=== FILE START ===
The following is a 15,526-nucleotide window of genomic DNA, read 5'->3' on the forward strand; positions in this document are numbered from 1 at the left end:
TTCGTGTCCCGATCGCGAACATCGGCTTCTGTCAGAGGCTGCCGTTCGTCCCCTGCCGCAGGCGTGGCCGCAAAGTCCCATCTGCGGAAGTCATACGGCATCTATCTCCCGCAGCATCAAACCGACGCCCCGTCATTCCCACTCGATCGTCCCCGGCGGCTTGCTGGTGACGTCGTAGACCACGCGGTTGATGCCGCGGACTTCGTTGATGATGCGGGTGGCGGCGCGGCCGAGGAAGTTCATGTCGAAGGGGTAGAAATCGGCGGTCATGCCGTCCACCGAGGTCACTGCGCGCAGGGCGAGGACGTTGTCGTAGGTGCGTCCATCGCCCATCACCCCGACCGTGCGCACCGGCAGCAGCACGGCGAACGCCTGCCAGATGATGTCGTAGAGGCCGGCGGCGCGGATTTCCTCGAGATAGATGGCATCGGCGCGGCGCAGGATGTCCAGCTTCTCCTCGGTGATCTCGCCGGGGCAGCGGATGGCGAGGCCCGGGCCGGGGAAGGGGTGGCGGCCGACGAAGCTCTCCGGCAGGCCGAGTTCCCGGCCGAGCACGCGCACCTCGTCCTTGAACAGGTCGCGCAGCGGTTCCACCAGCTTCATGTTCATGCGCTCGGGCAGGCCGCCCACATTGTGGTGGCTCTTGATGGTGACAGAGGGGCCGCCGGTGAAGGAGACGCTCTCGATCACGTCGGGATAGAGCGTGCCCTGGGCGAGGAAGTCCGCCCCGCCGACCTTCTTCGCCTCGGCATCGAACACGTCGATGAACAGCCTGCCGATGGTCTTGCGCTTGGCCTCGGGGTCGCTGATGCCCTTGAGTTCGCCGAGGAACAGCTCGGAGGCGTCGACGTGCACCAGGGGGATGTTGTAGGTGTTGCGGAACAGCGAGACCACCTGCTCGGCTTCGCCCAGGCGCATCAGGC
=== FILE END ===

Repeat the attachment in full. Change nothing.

The following is a 15,526-nucleotide window of genomic DNA, read 5'->3' on the forward strand; positions in this document are numbered from 1 at the left end:
TTCGTGTCCCGATCGCGAACATCGGCTTCTGTCAGAGGCTGCCGTTCGTCCCCTGCCGCAGGCGTGGCCGCAAAGTCCCATCTGCGGAAGTCATACGGCATCTATCTCCCGCAGCATCAAACCGACGCCCCGTCATTCCCACTCGATCGTCCCCGGCGGCTTGCTGGTGACGTCGTAGACCACGCGGTTGATGCCGCGGACTTCGTTGATGATGCGGGTGGCGGCGCGGCCGAGGAAGTTCATGTCGAAGGGGTAGAAATCGGCGGTCATGCCGTCCACCGAGGTCACTGCGCGCAGGGCGAGGACGTTGTCGTAGGTGCGTCCATCGCCCATCACCCCGACCGTGCGCACCGGCAGCAGCACGGCGAACGCCTGCCAGATGATGTCGTAGAGGCCGGCGGCGCGGATTTCCTCGAGATAGATGGCATCGGCGCGGCGCAGGATGTCCAGCTTCTCCTCGGTGATCTCGCCGGGGCAGCGGATGGCGAGGCCCGGGCCGGGGAAGGGGTGGCGGCCGACGAAGCTCTCCGGCAGGCCGAGTTCCCGGCCGAGCACGCGCACCTCGTCCTTGAACAGGTCGCGCAGCGGTTCCACCAGCTTCATGTTCATGCGCTCGGGCAGGCCGCCCACATTGTGGTGGCTCTTGATGGTGACAGAGGGGCCGCCGGTGAAGGAGACGCTCTCGATCACGTCGGGATAGAGCGTGCCCTGGGCGAGGAAGTCCGCCCCGCCGACCTTCTTCGCCTCGGCATCGAACACGTCGATGAACAGCCTGCCGATGGTCTTGCGCTTGGCCTCGGGGTCGCTGATGCCCTTGAGTTCGCCGAGGAACAGCTCGGAGGCGTCGACGTGCACCAGGGGGATGTTGTAGGTGTTGCGGAACAGCGAGACCACCTGCTCGGCTTCGCCCAGGCGCATCAGGC